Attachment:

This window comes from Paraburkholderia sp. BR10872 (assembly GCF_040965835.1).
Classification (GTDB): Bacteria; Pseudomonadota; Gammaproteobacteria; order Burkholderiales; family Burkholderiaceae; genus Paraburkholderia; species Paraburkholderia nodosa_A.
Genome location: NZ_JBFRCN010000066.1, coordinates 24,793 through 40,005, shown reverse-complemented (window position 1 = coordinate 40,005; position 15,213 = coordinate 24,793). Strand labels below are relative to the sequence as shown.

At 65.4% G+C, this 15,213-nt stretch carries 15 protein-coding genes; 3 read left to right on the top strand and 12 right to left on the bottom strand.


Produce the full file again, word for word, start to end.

This window comes from Paraburkholderia sp. BR10872 (assembly GCF_040965835.1).
Classification (GTDB): Bacteria; Pseudomonadota; Gammaproteobacteria; order Burkholderiales; family Burkholderiaceae; genus Paraburkholderia; species Paraburkholderia nodosa_A.
Genome location: NZ_JBFRCN010000066.1, coordinates 24,793 through 40,005, shown reverse-complemented (window position 1 = coordinate 40,005; position 15,213 = coordinate 24,793). Strand labels below are relative to the sequence as shown.

At 65.4% G+C, this 15,213-nt stretch carries 15 protein-coding genes; 3 read left to right on the top strand and 12 right to left on the bottom strand.